Protagonist vs. Antagonist
In the Greek tragic tradition, there is typically a hero, also known as a protagonist, and a villain, also known as an antagonist. In Sophocles' Antigone, those roles are fulfilled by Antigone and Creon, respectively. After all, Antigone sacrifices herself to fulfill her moral duty to her family and the gods, and Creon stubbornly rejects Antigone's religious convictions as a rationale for disobeying his orders. This seems simple enough, right?
Let's explore the conflict between these two characters and the extent to which each one upholds the classical definitions of protagonist and antagonist.
Characterization in Greek Tragedy
Aristotle's ancient text Poetics describes the six pillars of Greek tragedy. Among them, Aristotle places character second in line behind the plot. In the Aristotelean tradition, character is defined by the delineation of virtue. A protagonist, or hero, is held in high esteem. His or her actions and words portray a person of high moral standard. The antagonist, or villain, is portrayed in the opposite manner, usually motivated by immoral impulses such as greed, jealousy, or arrogance.
Antigone the Hero
Although it's generally accepted that Antigone is the hero, or protagonist, of this play, her juxtaposition to Creon poses some interesting questions about the nature of what constitutes a protagonist and an antagonist.
At the opening of the play, Antigone's brothers, Eteocles and Polyneices, have killed each other in a duel. King Creon considers Polyneices a traitor to his city, so he has ordered that no one may bury him. Antigone is determined that her brother should have ''his honor among the dead men.'' She is determined to bury Polyneices despite Creon's order that anyone who buries Polyneices will be executed.
Antigone is motivated by a strong moral conviction that her brother must be honored in death and in doing so she must ''please those that are dead,'' as her time among the dead will be much longer than her time among the living.
Antigone, however, is also plagued by a hamartia, or tragic flaw. This is a typical feature among tragic heroes. She is besieged by pride, and does not listen to reason, despite her sister Ismene's pleas for reason and Creon's willingness to pardon her. Antigone prefers a righteous death to a morally passive life.
Creon the Villain
Creon's motivations are a bit more complex than the average villain. Throughout the play, he speaks to lawful reason. He is pragmatic to a fault and, like Antigone, he is also a victim of extreme pride. Unlike Antigone, however, Creon is willing to set his convictions aside and forgive Antigone's crime. Upon hearing from the prophet Teiresias that Antigone's death will bring about death in his own house, Creon decides to free Antigone, but it's too late. She has hanged herself.
Motivated by his pride and his lawful convictions, Creon's actual villainy is debated among scholars. His flaw, like Antigone's, is relatable. Villains in Greek tragedies are generally loathsome characters, but Creon bows to reason and an emotional appeal from Teiresias, revealing his emotional vulnerability. In the end, once Antigone's death triggers his son Haemon's suicide, which in turn triggers his wife Eurydice's suicide, Creon is despondent, calling himself ''vain'' and ''silly.''
Antigone vs. Creon
Although audiences may relate to both characters, the conflict between Antigone and Creon develops long before the play begins. Creon has ascended to the throne because Antigone's father, the king before Creon, is deceased, and her brothers are essentially outlaws. Both brothers plotted against their father, and then fought each other over the throne after his death.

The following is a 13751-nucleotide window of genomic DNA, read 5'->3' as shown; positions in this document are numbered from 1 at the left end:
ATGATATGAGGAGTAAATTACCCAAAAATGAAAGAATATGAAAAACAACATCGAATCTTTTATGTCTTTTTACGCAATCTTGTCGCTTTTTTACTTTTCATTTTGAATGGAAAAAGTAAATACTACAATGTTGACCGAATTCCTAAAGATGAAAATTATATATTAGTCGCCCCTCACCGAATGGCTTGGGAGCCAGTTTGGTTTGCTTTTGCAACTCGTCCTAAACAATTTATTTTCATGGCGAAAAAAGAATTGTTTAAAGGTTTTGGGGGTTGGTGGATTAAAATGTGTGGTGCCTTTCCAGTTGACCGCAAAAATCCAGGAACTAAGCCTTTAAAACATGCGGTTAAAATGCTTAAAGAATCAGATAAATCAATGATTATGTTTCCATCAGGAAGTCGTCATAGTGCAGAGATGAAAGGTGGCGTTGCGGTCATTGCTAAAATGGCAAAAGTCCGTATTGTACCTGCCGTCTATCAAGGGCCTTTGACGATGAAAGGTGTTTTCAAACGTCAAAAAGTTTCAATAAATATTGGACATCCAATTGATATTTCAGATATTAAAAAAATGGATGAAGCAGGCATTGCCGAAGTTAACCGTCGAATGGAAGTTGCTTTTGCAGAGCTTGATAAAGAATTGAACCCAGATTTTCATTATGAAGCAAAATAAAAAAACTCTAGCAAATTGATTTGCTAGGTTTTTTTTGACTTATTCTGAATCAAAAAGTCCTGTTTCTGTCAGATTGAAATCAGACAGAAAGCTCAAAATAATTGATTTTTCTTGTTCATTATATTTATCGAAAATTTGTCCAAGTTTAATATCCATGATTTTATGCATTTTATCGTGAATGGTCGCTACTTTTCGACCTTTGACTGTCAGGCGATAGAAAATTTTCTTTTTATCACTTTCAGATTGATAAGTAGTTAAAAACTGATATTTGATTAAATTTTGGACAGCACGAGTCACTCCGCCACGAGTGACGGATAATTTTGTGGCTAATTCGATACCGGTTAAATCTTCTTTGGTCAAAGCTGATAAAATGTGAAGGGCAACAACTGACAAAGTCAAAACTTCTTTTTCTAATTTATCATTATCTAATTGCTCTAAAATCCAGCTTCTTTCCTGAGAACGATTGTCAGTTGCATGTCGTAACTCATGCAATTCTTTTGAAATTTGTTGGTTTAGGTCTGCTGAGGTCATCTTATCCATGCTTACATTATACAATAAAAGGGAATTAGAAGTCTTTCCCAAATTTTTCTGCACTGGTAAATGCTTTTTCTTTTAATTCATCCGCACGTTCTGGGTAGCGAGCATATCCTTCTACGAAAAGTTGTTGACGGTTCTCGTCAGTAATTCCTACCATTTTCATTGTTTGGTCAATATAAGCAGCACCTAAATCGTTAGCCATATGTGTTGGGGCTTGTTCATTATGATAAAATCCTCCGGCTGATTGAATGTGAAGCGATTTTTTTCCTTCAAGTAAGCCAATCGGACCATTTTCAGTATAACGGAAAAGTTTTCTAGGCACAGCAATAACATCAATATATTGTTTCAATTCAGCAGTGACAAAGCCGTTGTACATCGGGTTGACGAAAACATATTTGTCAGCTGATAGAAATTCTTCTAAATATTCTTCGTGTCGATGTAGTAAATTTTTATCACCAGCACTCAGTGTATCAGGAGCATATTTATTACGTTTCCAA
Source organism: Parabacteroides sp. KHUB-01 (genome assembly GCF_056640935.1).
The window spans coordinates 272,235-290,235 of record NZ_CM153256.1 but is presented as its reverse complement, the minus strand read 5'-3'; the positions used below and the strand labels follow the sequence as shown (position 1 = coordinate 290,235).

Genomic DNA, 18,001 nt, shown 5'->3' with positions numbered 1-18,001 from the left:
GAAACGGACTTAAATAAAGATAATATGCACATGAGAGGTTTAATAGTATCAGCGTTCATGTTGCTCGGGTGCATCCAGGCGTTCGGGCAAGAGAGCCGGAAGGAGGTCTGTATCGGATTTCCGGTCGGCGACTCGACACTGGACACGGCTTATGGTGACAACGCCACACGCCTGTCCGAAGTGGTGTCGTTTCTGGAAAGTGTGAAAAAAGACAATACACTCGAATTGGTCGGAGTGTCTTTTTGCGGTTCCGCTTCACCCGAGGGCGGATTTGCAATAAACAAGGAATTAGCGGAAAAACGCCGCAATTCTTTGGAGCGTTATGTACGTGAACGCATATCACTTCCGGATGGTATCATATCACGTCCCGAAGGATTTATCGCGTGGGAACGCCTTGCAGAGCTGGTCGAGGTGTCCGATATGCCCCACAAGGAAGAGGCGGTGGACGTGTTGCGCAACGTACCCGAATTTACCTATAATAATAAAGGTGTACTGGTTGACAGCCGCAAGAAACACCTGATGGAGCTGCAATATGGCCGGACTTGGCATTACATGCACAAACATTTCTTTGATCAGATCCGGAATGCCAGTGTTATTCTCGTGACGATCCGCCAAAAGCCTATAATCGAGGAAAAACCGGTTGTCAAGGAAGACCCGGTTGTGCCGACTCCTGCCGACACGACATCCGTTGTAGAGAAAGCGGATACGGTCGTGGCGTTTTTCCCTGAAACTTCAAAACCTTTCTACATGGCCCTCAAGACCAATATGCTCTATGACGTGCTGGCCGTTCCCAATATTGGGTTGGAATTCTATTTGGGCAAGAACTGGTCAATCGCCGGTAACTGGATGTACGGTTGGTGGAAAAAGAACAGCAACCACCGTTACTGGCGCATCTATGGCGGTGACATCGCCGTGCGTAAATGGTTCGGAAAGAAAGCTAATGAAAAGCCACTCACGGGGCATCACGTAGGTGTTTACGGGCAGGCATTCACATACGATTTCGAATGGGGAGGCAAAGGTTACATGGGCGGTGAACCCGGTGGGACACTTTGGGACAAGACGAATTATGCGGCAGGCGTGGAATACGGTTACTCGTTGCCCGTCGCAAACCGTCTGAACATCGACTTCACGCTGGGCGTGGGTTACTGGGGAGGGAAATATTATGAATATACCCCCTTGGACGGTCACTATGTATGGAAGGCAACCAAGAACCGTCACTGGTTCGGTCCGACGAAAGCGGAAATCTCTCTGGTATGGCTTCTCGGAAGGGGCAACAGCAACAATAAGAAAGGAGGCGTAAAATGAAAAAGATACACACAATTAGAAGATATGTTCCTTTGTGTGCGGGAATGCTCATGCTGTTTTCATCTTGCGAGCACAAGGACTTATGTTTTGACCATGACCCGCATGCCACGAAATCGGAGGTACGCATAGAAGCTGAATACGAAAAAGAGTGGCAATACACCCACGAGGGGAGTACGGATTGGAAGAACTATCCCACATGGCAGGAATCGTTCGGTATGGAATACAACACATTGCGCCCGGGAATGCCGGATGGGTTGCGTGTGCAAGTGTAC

In a more modern context, Antigone may have been queen, but Creon adopted his nieces, Antigone and Ismene, claiming the throne for himself. Although Antigone does not challenge Creon's right to the throne, he is still threatened by her. She openly mocks his authority by disregarding his decision to not allow Polyneices' body to be buried.
Throughout Creon's speeches, there is also a strong tone of misogyny: ''So we must stand on the side of what is orderly, we cannot give victory to a woman.'' When his own son, whom he proclaims to love, comes to Antigone's defense, Creon lashes back: ''Your nature is vile, in yielding to a woman.''
In a way, Antigone yields to Creon's authority by willingly dying for her cause, despite Creon's irrational stance. She does not disavow his authority in any way, but she does use her disobedience to punish him, stating that, ''if Creon and his people are the wrongdoers let their suffering be no worse than the injustice they are meting out to me.''
Antigone and Creon have more in common than meets the eye. They are both flawed in the same way. Their strong convictions blind them to reason, but they stand on opposite sides of an emotionally divisive issue.
Creon is the pragmatic and prideful ruler whose authority must be absolute. He also shows some signs of insecurity over his right to reign and must squash Antigone's disobedience at all costs to convince himself and the city that he is the rightful king.
Antigone has lost every member of her family, except for her sister, and feels morally obligated to honor both of her brothers despite the circumstances of their deaths. She is outraged that Creon chose to honor Eteocles, but not Polyneices, and feels that she must set things right or suffer in the afterlife.
In the Greek definition of a protagonist, a tragically flawed character of high moral regard, one could argue that Antigone and Creon both display heroic qualities, and yet there is no greater villain than both of these characters. Perhaps the playwright, Sophocles, was trying to convey the idea that lines between protagonists and antagonists, or villains, were actually quite blurry, and perhaps the hero's truest enemy is herself.
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